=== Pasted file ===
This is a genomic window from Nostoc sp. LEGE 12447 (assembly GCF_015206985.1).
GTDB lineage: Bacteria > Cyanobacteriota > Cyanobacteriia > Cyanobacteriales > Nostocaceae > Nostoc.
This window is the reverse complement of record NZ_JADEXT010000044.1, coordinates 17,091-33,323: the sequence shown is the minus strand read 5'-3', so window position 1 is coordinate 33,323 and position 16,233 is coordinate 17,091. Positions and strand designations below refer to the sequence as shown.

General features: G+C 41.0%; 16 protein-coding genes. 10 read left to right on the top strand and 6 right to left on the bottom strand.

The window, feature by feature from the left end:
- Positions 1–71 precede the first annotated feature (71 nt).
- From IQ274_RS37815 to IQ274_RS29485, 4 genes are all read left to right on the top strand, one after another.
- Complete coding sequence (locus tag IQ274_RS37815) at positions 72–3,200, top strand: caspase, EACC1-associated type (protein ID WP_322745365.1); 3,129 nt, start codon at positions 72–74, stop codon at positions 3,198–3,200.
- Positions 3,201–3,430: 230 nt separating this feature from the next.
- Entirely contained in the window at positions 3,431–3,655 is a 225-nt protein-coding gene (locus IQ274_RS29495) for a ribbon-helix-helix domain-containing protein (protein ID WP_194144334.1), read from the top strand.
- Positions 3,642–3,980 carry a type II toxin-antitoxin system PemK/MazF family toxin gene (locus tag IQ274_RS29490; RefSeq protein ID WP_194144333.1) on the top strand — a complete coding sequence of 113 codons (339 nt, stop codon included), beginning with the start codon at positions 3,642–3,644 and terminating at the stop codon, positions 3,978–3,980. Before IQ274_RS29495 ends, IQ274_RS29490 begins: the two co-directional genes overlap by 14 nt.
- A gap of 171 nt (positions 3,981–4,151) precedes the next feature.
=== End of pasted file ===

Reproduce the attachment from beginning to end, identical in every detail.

This is a genomic window from Nostoc sp. LEGE 12447 (assembly GCF_015206985.1).
GTDB lineage: Bacteria > Cyanobacteriota > Cyanobacteriia > Cyanobacteriales > Nostocaceae > Nostoc.
This window is the reverse complement of record NZ_JADEXT010000044.1, coordinates 17,091-33,323: the sequence shown is the minus strand read 5'-3', so window position 1 is coordinate 33,323 and position 16,233 is coordinate 17,091. Positions and strand designations below refer to the sequence as shown.

General features: G+C 41.0%; 16 protein-coding genes. 10 read left to right on the top strand and 6 right to left on the bottom strand.

The window, feature by feature from the left end:
- Positions 1–71 precede the first annotated feature (71 nt).
- From IQ274_RS37815 to IQ274_RS29485, 4 genes are all read left to right on the top strand, one after another.
- Complete coding sequence (locus tag IQ274_RS37815) at positions 72–3,200, top strand: caspase, EACC1-associated type (protein ID WP_322745365.1); 3,129 nt, start codon at positions 72–74, stop codon at positions 3,198–3,200.
- Positions 3,201–3,430: 230 nt separating this feature from the next.
- Entirely contained in the window at positions 3,431–3,655 is a 225-nt protein-coding gene (locus IQ274_RS29495) for a ribbon-helix-helix domain-containing protein (protein ID WP_194144334.1), read from the top strand.
- Positions 3,642–3,980 carry a type II toxin-antitoxin system PemK/MazF family toxin gene (locus tag IQ274_RS29490; RefSeq protein ID WP_194144333.1) on the top strand — a complete coding sequence of 113 codons (339 nt, stop codon included), beginning with the start codon at positions 3,642–3,644 and terminating at the stop codon, positions 3,978–3,980. Before IQ274_RS29495 ends, IQ274_RS29490 begins: the two co-directional genes overlap by 14 nt.
- A gap of 171 nt (positions 3,981–4,151) precedes the next feature.